Neural mechanisms linking perception to action in zebrafish prey hunting behaviour
Dr Paride Antinucci
University College London
Every day, we rely on our senses to effectively interact with our surrounding environment. To do so, our brain has to create ‘meaningful images’ or perceptions of sensory stimuli and uses these images to make decisions on whether and how to execute appropriate sequences of actions known as ‘motor programs’. For example, the perception of an apple (round red fruit) can lead to a decision (delicious! eat it) and subsequent actions – arm extension, grabbing, arm retraction etc. Scientists have achieved a good understanding of how the brain creates neural representations, or activation patterns of brain cells, underlying the individual steps of this process. However, we are still far from understanding how these neural representations are linked together and coordinated in the brain.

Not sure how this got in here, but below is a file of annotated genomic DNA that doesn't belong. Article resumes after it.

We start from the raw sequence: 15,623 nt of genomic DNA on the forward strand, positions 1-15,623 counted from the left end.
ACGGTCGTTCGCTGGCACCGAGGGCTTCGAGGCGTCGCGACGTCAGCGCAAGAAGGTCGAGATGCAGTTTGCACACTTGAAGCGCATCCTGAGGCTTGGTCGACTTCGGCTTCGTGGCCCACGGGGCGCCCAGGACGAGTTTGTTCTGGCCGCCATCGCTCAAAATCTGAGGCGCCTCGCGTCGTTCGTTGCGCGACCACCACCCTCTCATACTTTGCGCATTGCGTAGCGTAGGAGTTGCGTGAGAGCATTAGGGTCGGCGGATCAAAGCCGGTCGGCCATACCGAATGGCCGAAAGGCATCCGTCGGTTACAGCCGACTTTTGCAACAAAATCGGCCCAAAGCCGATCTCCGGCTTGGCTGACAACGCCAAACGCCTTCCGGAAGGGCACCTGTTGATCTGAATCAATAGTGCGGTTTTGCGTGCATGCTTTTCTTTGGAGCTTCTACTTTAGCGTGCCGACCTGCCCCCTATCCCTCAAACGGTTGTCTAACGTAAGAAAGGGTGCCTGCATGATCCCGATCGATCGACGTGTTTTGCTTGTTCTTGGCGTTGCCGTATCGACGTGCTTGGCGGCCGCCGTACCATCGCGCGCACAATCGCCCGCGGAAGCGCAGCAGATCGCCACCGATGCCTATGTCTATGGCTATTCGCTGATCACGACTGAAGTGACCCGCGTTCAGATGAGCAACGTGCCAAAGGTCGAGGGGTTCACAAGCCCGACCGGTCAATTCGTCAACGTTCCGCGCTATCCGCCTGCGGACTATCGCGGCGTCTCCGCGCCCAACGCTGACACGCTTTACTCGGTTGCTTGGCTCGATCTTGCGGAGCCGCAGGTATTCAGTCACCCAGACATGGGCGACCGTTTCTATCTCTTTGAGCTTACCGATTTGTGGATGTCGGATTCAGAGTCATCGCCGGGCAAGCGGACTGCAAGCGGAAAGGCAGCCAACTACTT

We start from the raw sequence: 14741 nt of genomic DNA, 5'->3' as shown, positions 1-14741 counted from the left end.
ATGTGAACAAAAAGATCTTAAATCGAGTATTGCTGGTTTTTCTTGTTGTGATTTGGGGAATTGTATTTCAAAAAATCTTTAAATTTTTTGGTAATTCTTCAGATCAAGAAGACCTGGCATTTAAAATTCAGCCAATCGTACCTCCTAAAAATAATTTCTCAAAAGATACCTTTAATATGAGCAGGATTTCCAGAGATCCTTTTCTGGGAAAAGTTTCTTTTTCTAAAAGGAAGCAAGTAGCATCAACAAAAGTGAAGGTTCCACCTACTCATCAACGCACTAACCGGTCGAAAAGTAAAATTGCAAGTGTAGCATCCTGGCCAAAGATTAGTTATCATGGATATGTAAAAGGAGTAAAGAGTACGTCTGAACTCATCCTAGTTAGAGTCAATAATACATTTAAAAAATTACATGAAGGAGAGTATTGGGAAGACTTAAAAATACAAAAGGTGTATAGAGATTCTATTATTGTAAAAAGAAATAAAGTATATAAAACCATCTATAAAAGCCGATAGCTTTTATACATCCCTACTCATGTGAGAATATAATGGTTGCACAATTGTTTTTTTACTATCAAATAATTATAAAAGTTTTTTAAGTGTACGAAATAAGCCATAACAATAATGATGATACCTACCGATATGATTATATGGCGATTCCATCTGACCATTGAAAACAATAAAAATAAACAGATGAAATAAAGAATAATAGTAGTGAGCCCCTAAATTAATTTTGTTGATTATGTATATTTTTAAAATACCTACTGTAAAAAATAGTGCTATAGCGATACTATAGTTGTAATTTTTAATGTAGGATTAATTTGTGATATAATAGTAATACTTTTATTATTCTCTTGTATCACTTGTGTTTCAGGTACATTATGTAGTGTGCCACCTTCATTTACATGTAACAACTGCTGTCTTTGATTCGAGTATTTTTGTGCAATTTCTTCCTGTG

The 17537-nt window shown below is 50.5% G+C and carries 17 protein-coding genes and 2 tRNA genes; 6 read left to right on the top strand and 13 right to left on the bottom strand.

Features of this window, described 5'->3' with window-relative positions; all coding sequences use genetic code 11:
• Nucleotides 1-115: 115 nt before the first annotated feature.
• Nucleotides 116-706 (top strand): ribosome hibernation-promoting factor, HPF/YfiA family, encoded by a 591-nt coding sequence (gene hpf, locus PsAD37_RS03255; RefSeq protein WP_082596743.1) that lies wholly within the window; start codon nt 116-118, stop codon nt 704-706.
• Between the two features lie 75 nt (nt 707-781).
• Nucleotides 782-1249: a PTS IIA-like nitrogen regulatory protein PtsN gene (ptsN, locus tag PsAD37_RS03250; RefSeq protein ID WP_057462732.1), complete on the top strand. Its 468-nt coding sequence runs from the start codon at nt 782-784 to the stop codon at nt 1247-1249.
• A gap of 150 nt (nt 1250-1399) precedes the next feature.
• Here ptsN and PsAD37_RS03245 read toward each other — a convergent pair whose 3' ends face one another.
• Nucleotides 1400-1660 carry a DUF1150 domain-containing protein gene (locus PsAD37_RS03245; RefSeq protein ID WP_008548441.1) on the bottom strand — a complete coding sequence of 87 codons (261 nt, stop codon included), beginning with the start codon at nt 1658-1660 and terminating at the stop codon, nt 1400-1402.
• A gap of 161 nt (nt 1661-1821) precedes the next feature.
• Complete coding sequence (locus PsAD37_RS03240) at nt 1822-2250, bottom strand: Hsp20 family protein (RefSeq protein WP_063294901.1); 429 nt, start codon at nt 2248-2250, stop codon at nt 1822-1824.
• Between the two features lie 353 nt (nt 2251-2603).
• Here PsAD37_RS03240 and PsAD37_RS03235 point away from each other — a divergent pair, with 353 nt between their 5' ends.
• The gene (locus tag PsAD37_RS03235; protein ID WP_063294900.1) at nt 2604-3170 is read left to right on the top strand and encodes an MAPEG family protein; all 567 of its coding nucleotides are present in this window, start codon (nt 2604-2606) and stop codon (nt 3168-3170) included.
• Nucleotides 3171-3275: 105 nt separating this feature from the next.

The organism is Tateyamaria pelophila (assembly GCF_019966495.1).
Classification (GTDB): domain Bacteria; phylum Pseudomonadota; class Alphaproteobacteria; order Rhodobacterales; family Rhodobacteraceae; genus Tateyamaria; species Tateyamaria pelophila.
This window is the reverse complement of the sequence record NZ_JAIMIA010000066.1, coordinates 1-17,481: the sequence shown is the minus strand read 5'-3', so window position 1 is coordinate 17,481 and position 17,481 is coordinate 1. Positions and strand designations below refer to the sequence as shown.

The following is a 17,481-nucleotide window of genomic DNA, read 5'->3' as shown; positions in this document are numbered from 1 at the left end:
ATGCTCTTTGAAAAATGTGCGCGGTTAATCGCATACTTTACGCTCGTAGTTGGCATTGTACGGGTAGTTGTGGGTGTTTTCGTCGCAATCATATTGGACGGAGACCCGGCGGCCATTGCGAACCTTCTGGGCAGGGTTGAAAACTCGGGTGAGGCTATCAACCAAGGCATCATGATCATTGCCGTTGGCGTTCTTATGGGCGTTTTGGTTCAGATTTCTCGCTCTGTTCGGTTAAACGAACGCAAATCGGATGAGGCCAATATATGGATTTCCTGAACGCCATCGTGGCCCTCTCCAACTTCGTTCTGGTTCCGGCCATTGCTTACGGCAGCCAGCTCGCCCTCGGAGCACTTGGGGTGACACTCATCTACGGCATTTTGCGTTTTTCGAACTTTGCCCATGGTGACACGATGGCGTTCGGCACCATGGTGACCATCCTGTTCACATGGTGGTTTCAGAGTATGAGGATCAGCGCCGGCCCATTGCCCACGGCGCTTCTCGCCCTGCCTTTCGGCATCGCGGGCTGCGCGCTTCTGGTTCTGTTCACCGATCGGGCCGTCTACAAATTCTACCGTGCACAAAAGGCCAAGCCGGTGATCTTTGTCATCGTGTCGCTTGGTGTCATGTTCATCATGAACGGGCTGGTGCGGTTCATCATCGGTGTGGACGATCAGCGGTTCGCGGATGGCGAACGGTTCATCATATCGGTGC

I aim to start tackling this biological problem by finding out how actions are generated from perception using the larval zebrafish, a model organism that allows combined advanced technologies to monitor behaviour while brain activity is simultaneously recorded or manipulated. I aim to reveal key cellular substrates and mechanisms underlying the execution of a well-described visual behaviour – prey hunting – in response to defined visual stimuli.